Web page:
Reliance Jio InfoComm is planning to spend USD6 million on landing the Asia Africa Europe One (AAE-1) cable at the Mumbai suburban beach, the Economic Times reports. The submarine cable is currently being deployed by the AAE consortium (comprising 18 telecoms operators). ‘It will help the current and future high capacity requirements from the surrounding areas of the region as well as next-generation internet applications’, Jio said in an environmental report submitted to the government, adding that the system has the potential to connect 40% of world’s population.
The in-deployment SeaMeWe-5 submarine cable – which will link the Middle East with South East Asia and Western Europe when completed – has landed at Melaka, Malaysia. The new 20,000km international link will have design capacity of 24Tbps and is scheduled to be ready for service (RFS) in November 2016. The SeaMeWe-5 cable will ultimately link a total of 15 countries, namely: Indonesia, Singapore, Malaysia, Myanmar, Bangladesh, Sri Lanka, Pakistan, UAE, Oman, Qatar, Djibouti, Saudi Arabia, Egypt, Turkey, Italy and France.
A major breakdown in the India-Middle East-Western Europe (I-ME-WE) submarine cable, which occurred somewhere between the UAE and Pakistan’s capital Karachi on 28 December 2015, has disrupted the provision of broadband services in the Middle East, Saudi Arabia, Pakistan and India, Pakistani newspaper the Tribune reports. The 12,091km submarine cable – which connects France and India via the Middle East – comprises three fibre-optic pairs and nine terminal stations. According to Imran Janjua, Corporate Communication General Manager at Pakistan Telecommunication Limited (PTCL), the fault is currently being repaired by the I-ME-WE consortium. As previously reported by Cable Compendium, the I-ME-WE network experienced another cut in October 2015.
Azouaou Mehmel, CEO of Algerie Telecom, has disclosed that the fault in the SeaMeWe-4 cable has cost his company around DZD600 million (USD5.58 million), Agence Ecofin reports. The 20,000km submarine network linking the city of Annaba (Algeria) to Marseille (France) – which is said to carry roughly 80% of Algeria’s international traffic – was damaged for almost a week in October 2015.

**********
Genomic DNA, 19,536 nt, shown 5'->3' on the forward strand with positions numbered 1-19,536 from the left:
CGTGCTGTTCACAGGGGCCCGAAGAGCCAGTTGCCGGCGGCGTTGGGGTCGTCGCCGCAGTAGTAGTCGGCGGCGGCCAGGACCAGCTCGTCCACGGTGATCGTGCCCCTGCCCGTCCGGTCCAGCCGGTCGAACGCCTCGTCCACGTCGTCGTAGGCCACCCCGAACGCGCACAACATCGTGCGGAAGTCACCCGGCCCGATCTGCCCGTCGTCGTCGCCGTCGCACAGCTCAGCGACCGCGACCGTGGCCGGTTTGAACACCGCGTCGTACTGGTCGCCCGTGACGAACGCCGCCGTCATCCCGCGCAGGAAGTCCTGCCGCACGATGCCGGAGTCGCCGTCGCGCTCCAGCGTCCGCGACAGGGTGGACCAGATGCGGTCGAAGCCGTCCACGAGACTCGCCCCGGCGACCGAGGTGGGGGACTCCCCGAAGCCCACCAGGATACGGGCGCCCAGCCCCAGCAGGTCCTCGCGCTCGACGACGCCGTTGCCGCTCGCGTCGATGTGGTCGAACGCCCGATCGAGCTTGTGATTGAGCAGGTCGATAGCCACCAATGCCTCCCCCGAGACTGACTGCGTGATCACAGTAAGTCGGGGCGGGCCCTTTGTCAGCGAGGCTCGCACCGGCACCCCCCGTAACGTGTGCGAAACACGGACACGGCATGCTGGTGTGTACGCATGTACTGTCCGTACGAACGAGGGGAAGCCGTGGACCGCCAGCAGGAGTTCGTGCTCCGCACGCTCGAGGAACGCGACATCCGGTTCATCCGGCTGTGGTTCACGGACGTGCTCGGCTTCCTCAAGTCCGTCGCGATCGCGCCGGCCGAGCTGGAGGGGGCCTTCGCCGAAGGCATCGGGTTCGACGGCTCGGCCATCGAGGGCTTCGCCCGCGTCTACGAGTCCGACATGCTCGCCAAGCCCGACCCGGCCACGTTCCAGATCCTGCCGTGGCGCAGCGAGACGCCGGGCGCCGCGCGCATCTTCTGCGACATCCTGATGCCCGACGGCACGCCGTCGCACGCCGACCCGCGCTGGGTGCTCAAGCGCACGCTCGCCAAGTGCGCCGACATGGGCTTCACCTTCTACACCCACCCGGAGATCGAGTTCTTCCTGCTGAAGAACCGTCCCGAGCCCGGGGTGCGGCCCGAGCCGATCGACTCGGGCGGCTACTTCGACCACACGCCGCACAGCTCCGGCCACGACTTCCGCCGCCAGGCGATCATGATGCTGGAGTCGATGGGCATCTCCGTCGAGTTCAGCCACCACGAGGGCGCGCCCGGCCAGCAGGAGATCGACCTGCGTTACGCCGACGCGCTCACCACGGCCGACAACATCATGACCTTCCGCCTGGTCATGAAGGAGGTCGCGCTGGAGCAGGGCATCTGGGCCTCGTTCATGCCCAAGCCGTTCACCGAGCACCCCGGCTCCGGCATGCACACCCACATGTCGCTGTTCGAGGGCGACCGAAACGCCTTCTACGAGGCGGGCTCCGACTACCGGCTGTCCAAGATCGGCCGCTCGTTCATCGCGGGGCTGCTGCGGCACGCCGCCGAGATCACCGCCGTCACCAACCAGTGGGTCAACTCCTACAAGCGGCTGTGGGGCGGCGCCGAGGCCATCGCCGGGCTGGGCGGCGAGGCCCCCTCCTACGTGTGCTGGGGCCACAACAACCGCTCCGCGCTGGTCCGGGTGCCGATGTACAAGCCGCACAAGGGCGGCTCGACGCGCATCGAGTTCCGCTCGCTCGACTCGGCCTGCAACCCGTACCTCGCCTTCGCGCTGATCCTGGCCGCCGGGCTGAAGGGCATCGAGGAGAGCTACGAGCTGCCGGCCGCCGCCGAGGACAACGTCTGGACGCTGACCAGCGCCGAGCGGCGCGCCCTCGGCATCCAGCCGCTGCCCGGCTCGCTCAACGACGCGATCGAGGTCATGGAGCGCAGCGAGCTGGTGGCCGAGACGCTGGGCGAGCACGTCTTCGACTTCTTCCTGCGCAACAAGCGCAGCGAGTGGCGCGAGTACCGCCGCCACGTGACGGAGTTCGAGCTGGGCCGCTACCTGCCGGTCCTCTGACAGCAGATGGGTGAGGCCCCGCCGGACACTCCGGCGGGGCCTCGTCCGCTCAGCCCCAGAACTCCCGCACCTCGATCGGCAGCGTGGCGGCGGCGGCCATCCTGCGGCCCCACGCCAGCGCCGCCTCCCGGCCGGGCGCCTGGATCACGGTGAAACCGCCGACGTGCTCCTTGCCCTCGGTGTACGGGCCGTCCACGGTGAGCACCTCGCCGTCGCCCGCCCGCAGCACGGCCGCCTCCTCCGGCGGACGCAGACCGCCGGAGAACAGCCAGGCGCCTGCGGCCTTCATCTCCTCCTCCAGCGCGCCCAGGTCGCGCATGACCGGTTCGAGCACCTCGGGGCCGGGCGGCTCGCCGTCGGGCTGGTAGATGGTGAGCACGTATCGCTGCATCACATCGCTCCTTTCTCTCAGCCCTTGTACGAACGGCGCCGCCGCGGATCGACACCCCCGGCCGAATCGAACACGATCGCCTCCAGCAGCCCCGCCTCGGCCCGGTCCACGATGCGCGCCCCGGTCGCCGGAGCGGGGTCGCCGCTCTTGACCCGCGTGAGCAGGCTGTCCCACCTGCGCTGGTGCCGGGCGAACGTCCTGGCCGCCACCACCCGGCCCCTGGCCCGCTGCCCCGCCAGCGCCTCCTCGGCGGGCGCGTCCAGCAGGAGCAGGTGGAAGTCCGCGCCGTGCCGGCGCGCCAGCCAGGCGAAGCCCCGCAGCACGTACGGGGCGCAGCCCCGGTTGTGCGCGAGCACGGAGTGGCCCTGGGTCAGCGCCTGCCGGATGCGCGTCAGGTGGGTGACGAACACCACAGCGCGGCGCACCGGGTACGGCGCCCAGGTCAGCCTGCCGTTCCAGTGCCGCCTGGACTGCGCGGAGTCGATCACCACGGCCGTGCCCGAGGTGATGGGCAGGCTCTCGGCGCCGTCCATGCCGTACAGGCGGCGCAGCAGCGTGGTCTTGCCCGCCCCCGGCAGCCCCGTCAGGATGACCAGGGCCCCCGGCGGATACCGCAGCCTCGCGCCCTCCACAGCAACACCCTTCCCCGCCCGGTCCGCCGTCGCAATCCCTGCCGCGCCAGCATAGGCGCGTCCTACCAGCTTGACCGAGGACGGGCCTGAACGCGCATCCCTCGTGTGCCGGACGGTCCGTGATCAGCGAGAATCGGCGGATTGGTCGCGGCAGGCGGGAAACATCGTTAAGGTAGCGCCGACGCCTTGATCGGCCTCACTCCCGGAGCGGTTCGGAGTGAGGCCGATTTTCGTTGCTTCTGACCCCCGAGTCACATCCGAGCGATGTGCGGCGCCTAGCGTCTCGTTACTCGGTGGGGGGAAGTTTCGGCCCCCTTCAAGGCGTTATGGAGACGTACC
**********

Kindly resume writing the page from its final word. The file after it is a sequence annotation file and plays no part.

Cote d’Ivoire’s PM Daniel Kablan Duncan has officially inaugurated the second phase of the Eastern Fibre Optic Backbone project, itself part of the Reseau National Haut Debit (RNHD) backbone network, Agence Ivoirienne Presse (AIP) reports. The newly deployed 622km network connects Grand Bassam and Abidjan in the south east with the northeastern town of Bouna via Azaguie, Akoupe, Abengourou, Agnibilekro, Tanda and Bondoukou. The RNHD – which is expected to be completed in 2017 – will have a total length of 6,700km, and will link all prefectures and sub-prefectures. The RNHD project will consist of five deployment phases: the first stage of the programme (launched in July 2012 and expected to be completed ‘shortly’) will see the deployment of a 1,400km network from San Pedro to Ferkessedougou via Tabou, Man, Odienne and Korhogo. The government is planning to commence work on the three remaining stages of the project – with a total length of 5,000km – simultaneously in early 2016.
Kenya’s ICT ministry has announced that by 31 October 2015 a total of 19 new fibre-optic routes have been completed under the second phase of the National Optic Fibre Backbone (NOFBI). A further four fibre-optic routes are currently being deployed, including: Diani-Lunga Lunga (at the border with Tanzania), Machakos-Konza City, Moyale-War Gedud and Rumuruti-Maralal. The deployment of the Kitale-Webuye section however has been delayed due to road works. When completed, the KES6 billion (USD57.7 million) NOFBI network will have a total length of 6,400km and will link all 47 of Kenya’s county headquarters. The first phase of NOFBI – which comprised 4,300km of cabling – was completed in 2009.
Somaliland Cable (SomCable) has revealed that it has completed the first phase of its terrestrial fibre-optic backbone network in Somaliland, AfricaBandwidthMaps.com reports. The first phase of the project consisted of two stages: the Djibouti-Lughaya-Hargeisa section was completed in 2012, while deployment work on the Hargeisa-Borama-Djibouti network commenced in 2014. The 1,200km backbone network – which has a capacity of 400Gbps – currently consists of two rings: the 740km Hargeisa-Gabiley-Boroma-Boon-Elgal-Djibouti-Lughaya-Ceel Sheikh-Hargeisa ring (740km), and the Hargeisa-Ceel Sheikh-Berbera-Burao-Odweyenne-Hargeisa ring (420km). The operator has also deployed a 30km metropolitan fibre-optic network in Hargeisa, with three redundant rings covering most of the city.
Lastly, Zayo Group Holdings has completed the acquisition of Viatel’s infrastructure and non-Irish enterprise businesses from Dublin-based Digiweb Group for EUR95 million (USD102 million). The acquisition provided Zayo with pan-European inter-city and metro fibre capability via an 8,400km fibre network across eight countries, which comprises twelve metro networks, seven data centres and connectivity to 81 on-net buildings.
We welcome your feedback about the Cable Compendium. If you have any questions, topic suggestions, or corrections, please email firstname.lastname@example.org